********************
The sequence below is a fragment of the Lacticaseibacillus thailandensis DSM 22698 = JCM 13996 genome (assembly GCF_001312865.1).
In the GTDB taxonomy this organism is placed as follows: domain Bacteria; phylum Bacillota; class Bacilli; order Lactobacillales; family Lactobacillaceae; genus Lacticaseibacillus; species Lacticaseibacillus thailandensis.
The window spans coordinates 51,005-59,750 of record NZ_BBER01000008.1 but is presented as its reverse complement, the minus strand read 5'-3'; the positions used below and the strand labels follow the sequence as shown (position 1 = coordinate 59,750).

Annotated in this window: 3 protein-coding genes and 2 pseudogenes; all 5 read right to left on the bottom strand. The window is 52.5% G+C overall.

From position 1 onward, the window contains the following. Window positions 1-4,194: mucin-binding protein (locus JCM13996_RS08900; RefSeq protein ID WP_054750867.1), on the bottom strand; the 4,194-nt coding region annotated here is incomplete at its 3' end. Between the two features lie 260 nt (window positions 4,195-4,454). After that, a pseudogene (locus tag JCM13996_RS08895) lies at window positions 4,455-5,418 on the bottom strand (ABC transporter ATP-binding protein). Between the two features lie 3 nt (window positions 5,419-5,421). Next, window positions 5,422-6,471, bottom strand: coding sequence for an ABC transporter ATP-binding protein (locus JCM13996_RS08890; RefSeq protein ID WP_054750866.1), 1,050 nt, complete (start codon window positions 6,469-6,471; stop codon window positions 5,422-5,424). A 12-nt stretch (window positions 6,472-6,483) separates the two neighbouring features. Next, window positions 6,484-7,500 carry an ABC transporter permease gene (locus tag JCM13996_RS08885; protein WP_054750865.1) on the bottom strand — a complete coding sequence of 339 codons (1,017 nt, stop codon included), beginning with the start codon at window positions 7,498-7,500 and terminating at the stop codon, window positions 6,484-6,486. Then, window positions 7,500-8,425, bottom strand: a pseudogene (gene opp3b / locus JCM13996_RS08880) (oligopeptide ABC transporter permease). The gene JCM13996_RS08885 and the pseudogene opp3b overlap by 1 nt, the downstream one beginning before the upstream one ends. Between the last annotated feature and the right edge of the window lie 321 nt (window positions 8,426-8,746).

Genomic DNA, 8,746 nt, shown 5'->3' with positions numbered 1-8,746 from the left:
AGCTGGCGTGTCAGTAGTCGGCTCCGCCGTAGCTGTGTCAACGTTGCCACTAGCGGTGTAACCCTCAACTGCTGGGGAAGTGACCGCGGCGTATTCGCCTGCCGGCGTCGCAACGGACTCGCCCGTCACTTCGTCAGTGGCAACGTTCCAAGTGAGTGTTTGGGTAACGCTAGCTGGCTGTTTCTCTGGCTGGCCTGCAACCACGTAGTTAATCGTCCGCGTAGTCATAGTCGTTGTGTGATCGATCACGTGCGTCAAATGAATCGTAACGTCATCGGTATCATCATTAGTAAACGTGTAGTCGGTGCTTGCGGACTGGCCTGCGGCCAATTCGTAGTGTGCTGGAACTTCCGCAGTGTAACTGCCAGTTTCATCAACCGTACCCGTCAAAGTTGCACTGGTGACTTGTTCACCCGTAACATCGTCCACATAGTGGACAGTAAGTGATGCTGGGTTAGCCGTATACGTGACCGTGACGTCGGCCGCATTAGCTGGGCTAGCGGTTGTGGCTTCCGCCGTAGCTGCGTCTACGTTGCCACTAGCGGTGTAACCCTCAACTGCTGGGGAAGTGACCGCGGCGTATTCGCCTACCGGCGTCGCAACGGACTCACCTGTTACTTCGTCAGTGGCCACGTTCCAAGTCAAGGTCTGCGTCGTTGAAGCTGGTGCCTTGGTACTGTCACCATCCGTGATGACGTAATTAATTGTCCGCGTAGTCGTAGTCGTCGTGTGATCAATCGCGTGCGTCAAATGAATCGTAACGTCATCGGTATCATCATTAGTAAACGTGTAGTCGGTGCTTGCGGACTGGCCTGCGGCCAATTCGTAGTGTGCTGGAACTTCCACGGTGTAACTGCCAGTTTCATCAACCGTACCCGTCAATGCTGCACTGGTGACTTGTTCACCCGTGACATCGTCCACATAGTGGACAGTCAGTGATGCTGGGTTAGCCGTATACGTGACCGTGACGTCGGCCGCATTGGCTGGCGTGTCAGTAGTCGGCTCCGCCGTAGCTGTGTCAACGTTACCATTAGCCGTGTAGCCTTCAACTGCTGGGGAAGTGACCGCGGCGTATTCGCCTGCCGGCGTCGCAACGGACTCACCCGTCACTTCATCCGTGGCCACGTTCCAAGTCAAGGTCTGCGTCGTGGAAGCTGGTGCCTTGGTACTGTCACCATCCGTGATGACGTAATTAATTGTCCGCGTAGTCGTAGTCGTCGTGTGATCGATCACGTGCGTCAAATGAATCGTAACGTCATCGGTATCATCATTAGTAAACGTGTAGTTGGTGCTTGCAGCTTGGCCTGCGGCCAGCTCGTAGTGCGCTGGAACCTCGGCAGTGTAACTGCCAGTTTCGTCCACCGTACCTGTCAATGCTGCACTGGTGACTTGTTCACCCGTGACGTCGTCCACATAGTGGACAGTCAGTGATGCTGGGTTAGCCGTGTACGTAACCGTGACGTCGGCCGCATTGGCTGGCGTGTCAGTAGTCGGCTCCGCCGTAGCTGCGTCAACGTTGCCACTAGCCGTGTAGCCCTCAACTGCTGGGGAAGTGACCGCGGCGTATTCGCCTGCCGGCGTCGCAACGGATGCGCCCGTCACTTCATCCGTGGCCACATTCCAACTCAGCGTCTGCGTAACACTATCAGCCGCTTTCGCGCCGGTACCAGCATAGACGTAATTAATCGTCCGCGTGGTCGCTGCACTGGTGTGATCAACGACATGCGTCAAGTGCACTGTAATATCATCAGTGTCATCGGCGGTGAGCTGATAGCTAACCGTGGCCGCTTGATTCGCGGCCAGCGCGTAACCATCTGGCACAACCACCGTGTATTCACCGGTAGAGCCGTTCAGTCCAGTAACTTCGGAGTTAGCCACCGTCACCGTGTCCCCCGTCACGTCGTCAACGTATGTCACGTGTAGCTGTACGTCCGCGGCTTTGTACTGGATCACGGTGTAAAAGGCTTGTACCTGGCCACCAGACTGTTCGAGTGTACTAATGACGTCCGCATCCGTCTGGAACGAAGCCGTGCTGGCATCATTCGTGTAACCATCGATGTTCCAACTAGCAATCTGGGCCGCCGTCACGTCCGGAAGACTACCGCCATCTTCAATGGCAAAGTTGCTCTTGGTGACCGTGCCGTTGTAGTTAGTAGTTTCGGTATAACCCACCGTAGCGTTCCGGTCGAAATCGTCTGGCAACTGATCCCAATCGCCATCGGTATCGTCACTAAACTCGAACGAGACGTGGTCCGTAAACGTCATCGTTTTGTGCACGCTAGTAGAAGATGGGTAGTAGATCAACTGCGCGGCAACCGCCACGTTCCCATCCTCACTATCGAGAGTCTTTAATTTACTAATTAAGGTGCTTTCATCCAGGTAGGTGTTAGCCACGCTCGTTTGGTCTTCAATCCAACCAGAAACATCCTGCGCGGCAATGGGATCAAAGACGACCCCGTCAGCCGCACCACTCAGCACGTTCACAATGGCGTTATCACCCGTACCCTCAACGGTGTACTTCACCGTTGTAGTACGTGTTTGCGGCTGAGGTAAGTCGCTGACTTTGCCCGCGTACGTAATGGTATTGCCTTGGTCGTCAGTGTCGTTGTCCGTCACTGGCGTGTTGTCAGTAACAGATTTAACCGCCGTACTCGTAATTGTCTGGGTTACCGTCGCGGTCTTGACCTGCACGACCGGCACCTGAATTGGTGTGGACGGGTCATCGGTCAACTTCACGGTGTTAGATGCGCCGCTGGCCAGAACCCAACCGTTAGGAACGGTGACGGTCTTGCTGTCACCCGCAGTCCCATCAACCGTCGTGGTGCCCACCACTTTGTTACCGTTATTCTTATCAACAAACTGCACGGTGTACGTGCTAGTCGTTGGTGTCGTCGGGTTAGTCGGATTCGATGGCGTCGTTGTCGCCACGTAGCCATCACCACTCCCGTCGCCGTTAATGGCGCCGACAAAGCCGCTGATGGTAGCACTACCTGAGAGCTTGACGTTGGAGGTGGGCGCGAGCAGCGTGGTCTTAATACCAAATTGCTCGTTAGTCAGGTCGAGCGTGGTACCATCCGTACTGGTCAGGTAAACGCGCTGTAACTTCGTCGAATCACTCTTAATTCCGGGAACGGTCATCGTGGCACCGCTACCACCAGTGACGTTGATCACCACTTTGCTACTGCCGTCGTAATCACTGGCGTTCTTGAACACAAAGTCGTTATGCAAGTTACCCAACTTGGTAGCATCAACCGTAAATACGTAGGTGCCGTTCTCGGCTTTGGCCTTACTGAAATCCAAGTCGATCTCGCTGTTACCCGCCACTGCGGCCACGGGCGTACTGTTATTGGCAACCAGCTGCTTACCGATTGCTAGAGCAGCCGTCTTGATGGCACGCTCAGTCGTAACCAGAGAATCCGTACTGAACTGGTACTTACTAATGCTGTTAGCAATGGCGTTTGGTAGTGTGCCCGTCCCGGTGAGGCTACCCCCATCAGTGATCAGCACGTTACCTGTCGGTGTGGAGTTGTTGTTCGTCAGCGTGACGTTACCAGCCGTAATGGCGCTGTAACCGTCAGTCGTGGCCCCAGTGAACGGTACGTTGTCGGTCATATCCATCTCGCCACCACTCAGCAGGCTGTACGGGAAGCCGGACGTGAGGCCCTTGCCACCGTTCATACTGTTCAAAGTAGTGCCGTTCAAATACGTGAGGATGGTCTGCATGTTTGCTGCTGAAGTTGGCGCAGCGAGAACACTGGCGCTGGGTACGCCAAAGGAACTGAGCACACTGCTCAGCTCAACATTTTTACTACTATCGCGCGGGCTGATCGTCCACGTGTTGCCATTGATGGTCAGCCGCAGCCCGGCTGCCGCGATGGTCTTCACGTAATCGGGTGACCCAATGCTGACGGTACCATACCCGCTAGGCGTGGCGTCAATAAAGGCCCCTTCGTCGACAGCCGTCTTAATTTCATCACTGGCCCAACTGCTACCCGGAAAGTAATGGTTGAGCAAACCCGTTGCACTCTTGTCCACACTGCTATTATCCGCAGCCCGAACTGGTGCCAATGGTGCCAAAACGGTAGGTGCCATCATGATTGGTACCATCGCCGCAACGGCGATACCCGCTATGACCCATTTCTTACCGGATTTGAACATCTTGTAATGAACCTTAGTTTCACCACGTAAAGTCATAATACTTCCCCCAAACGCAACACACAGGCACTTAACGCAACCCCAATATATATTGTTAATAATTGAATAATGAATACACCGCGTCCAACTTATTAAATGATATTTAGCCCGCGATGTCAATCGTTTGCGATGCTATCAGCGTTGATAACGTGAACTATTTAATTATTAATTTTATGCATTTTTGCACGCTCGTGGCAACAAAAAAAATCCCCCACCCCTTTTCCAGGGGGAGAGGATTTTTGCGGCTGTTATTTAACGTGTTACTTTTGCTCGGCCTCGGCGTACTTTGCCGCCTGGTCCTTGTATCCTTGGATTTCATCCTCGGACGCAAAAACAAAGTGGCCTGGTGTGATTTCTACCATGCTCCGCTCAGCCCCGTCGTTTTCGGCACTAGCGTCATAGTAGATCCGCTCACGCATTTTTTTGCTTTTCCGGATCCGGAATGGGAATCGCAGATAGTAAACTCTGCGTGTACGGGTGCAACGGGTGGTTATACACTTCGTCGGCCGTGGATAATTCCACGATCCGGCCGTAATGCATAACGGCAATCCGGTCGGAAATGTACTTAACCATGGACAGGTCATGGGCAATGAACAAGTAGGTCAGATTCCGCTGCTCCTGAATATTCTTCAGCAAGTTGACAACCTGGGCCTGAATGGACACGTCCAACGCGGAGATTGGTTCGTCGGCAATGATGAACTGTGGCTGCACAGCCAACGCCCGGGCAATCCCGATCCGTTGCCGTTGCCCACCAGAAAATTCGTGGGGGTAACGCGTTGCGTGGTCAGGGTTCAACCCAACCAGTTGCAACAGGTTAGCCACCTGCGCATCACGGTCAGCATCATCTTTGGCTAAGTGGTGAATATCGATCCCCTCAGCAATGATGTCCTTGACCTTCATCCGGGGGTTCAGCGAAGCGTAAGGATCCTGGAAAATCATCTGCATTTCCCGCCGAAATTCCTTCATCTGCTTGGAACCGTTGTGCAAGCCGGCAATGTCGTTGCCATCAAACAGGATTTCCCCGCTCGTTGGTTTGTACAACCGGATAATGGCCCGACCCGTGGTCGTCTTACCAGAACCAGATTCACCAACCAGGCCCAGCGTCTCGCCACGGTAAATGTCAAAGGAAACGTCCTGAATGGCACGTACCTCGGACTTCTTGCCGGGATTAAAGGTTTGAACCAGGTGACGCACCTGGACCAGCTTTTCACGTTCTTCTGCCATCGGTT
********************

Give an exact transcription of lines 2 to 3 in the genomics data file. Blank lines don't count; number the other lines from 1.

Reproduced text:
In the GTDB taxonomy this organism is placed as follows: domain Bacteria; phylum Bacillota; class Bacilli; order Lactobacillales; family Lactobacillaceae; genus Lacticaseibacillus; species Lacticaseibacillus thailandensis.
The window spans coordinates 51,005-59,750 of record NZ_BBER01000008.1 but is presented as its reverse complement, the minus strand read 5'-3'; the positions used below and the strand labels follow the sequence as shown (position 1 = coordinate 59,750).